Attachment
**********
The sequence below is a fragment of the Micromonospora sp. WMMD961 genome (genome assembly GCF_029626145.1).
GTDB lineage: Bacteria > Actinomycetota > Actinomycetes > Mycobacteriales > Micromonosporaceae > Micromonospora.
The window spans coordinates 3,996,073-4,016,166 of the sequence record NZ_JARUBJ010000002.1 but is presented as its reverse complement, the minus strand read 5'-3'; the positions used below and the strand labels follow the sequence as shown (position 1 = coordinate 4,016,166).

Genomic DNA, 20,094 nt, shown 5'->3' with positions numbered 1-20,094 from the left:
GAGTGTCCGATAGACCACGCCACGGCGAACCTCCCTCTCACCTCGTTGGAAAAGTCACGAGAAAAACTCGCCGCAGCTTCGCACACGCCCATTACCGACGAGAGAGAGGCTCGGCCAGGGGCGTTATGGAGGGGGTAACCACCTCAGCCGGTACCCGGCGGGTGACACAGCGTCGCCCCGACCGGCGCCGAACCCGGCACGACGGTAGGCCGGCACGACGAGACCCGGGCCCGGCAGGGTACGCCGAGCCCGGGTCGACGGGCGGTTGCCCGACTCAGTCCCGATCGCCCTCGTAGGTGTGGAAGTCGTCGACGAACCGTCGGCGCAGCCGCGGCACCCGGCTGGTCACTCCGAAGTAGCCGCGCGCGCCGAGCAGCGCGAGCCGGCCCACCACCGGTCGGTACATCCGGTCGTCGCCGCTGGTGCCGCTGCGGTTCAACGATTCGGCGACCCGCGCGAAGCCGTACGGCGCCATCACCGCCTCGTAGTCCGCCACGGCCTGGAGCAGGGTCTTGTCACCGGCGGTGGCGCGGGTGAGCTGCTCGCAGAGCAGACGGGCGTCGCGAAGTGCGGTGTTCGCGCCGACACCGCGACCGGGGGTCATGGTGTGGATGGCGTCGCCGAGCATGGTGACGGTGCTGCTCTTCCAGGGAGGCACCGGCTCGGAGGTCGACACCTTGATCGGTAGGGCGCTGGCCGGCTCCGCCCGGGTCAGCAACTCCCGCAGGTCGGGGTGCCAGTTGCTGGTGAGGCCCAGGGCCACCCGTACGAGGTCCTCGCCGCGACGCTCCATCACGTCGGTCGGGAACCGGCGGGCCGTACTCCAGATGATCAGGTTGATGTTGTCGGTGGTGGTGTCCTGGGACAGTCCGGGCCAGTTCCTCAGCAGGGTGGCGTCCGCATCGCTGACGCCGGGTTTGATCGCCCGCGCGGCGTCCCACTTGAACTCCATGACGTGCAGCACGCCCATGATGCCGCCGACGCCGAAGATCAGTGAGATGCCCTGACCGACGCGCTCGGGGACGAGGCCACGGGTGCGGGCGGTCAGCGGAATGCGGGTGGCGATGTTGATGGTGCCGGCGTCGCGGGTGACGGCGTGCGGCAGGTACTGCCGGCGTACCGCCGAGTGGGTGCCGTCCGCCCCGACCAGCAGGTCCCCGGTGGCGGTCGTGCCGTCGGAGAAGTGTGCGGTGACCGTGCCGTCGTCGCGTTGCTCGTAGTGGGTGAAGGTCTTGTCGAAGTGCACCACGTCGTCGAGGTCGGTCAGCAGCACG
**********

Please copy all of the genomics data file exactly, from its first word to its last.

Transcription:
The sequence below is a fragment of the Micromonospora sp. WMMD961 genome (genome assembly GCF_029626145.1).
GTDB lineage: Bacteria > Actinomycetota > Actinomycetes > Mycobacteriales > Micromonosporaceae > Micromonospora.
The window spans coordinates 3,996,073-4,016,166 of the sequence record NZ_JARUBJ010000002.1 but is presented as its reverse complement, the minus strand read 5'-3'; the positions used below and the strand labels follow the sequence as shown (position 1 = coordinate 4,016,166).

Genomic DNA, 20,094 nt, shown 5'->3' with positions numbered 1-20,094 from the left:
GAGTGTCCGATAGACCACGCCACGGCGAACCTCCCTCTCACCTCGTTGGAAAAGTCACGAGAAAAACTCGCCGCAGCTTCGCACACGCCCATTACCGACGAGAGAGAGGCTCGGCCAGGGGCGTTATGGAGGGGGTAACCACCTCAGCCGGTACCCGGCGGGTGACACAGCGTCGCCCCGACCGGCGCCGAACCCGGCACGACGGTAGGCCGGCACGACGAGACCCGGGCCCGGCAGGGTACGCCGAGCCCGGGTCGACGGGCGGTTGCCCGACTCAGTCCCGATCGCCCTCGTAGGTGTGGAAGTCGTCGACGAACCGTCGGCGCAGCCGCGGCACCCGGCTGGTCACTCCGAAGTAGCCGCGCGCGCCGAGCAGCGCGAGCCGGCCCACCACCGGTCGGTACATCCGGTCGTCGCCGCTGGTGCCGCTGCGGTTCAACGATTCGGCGACCCGCGCGAAGCCGTACGGCGCCATCACCGCCTCGTAGTCCGCCACGGCCTGGAGCAGGGTCTTGTCACCGGCGGTGGCGCGGGTGAGCTGCTCGCAGAGCAGACGGGCGTCGCGAAGTGCGGTGTTCGCGCCGACACCGCGACCGGGGGTCATGGTGTGGATGGCGTCGCCGAGCATGGTGACGGTGCTGCTCTTCCAGGGAGGCACCGGCTCGGAGGTCGACACCTTGATCGGTAGGGCGCTGGCCGGCTCCGCCCGGGTCAGCAACTCCCGCAGGTCGGGGTGCCAGTTGCTGGTGAGGCCCAGGGCCACCCGTACGAGGTCCTCGCCGCGACGCTCCATCACGTCGGTCGGGAACCGGCGGGCCGTACTCCAGATGATCAGGTTGATGTTGTCGGTGGTGGTGTCCTGGGACAGTCCGGGCCAGTTCCTCAGCAGGGTGGCGTCCGCATCGCTGACGCCGGGTTTGATCGCCCGCGCGGCGTCCCACTTGAACTCCATGACGTGCAGCACGCCCATGATGCCGCCGACGCCGAAGATCAGTGAGATGCCCTGACCGACGCGCTCGGGGACGAGGCCACGGGTGCGGGCGGTCAGCGGAATGCGGGTGGCGATGTTGATGGTGCCGGCGTCGCGGGTGACGGCGTGCGGCAGGTACTGCCGGCGTACCGCCGAGTGGGTGCCGTCCGCCCCGACCAGCAGGTCCCCGGTGGCGGTCGTGCCGTCGGAGAAGTGTGCGGTGACCGTGCCGTCGTCGCGTTGCTCGTAGTGGGTGAAGGTCTTGTCGAAGTGCACCACGTCGTCGAGGTCGGTCAGCAGCACG